Idle No More

A QUEST FOR UNITY: JOURNEY OF NISHIYUU AND CANADA’S FIRST NATION’S LAND MANAGEMENT REGIME

Editor's note: This is a victory born in the Idle No More Movement for Native rights, which has spread from Canada to the U.S. ECM recently covered Idle No More speakers in San Diego, including local Kumeyaay members.  

By Sarah Hales-Ried (reprinted with permission of San Diego Loves Green)

http://www.sandiegolovesgreen.com/articles/a-quest-for-unity-journey-of-nishiyuu-canadas-new-land-management-regime/

March 28, 2013 (Ottaway, Canada)--After over two months and 1600 kilometres (approx. 994 miles) of walking, the journey of Nishiyuu  - a Cree word meaning “the people” - reached Cam-nada's Parliament Hill, in Ottawa, on Monday, March 25. That same day, Bernard Valcourt, Minister of Aboriginal Affairs and Northern Development, formally welcomed eight First Nation communities into Canada's First Nations Land Management regime.

IDLE NO MORE MOVEMENT FOR NATIVE RIGHTS, ENVIRONMENTAL PROTECTIONS REACHES SAN DIEGO

 

Speakers see parallels between destruction by energy companies in our region to environmental degradation, erosion of protections for people around the world

By Miriam Raftery

January 31, 2013 (San Diego) – Idle No More, a movement for the rights of indigenous people and environmental protections that began in Canada, has spread around the world and has now taken root here in San Diego.  Earlier this month,  members of local Native American tribes met convened at a forum sponsored by Activist San Diego to share their concerns and invite all people to join the movement.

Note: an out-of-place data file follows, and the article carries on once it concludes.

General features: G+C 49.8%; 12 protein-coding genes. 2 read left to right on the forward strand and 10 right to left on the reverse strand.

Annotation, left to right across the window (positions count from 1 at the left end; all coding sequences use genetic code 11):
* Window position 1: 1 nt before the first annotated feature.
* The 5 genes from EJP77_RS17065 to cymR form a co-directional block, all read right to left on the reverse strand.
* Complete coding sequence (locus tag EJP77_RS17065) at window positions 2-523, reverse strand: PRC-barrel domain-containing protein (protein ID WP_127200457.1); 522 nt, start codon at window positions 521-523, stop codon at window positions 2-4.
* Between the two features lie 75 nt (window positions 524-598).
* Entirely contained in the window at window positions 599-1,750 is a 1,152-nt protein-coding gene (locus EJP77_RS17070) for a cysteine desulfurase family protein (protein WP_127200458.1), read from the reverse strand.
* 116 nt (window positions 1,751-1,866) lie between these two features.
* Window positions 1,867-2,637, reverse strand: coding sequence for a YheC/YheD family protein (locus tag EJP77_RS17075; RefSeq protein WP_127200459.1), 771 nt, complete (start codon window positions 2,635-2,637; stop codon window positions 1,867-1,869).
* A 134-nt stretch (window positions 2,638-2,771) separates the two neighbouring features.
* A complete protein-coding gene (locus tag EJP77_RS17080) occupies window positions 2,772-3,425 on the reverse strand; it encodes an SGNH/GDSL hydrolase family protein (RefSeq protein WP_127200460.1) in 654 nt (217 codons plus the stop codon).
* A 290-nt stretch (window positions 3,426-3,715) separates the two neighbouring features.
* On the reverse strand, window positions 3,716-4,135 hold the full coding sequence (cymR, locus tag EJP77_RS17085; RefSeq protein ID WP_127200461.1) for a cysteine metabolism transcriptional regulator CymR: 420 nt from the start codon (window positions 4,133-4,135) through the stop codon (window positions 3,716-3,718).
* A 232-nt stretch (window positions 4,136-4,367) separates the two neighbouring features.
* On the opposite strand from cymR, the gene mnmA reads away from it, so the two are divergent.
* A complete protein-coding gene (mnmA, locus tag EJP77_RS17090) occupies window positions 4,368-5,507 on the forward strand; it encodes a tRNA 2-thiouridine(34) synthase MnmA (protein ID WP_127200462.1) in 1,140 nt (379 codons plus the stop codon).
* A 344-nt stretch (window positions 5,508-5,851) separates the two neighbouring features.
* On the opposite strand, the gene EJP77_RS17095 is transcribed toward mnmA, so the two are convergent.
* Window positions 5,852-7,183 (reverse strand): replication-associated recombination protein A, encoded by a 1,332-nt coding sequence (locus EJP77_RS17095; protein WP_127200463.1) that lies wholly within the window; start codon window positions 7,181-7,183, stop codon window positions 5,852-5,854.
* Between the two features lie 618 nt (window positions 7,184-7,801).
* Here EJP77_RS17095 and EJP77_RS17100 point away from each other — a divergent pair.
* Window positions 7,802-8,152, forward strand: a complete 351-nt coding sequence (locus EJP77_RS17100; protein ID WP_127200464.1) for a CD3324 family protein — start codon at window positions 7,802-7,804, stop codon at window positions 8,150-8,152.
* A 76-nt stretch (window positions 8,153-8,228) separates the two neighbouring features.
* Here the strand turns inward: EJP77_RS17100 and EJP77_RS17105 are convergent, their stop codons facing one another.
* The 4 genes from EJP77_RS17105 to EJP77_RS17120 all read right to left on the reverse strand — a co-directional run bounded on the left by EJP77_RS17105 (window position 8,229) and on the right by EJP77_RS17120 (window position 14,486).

“We must stand up to unite, to respect the Mother Earth,” Dennis  Alto, a Viejas tribal member, said.  “We are not just addressing the red nations; we are addressing all people.”

The Idle No More movement arose in Canada as a protest against the Canadian Government passing bills which enabled the government to control lands reserved for native people and reduce environmental protections for lakes and rivers.  Tar sands, pollution from mining and other sources are polluting  the waters and the lands.  Tribal members draw parallels to what is happening in the U.S., where mining, dams, and now large-scale wind and solar projects are ravaging the environment , destroying cultural resources and the way of life for many indigenous Americans.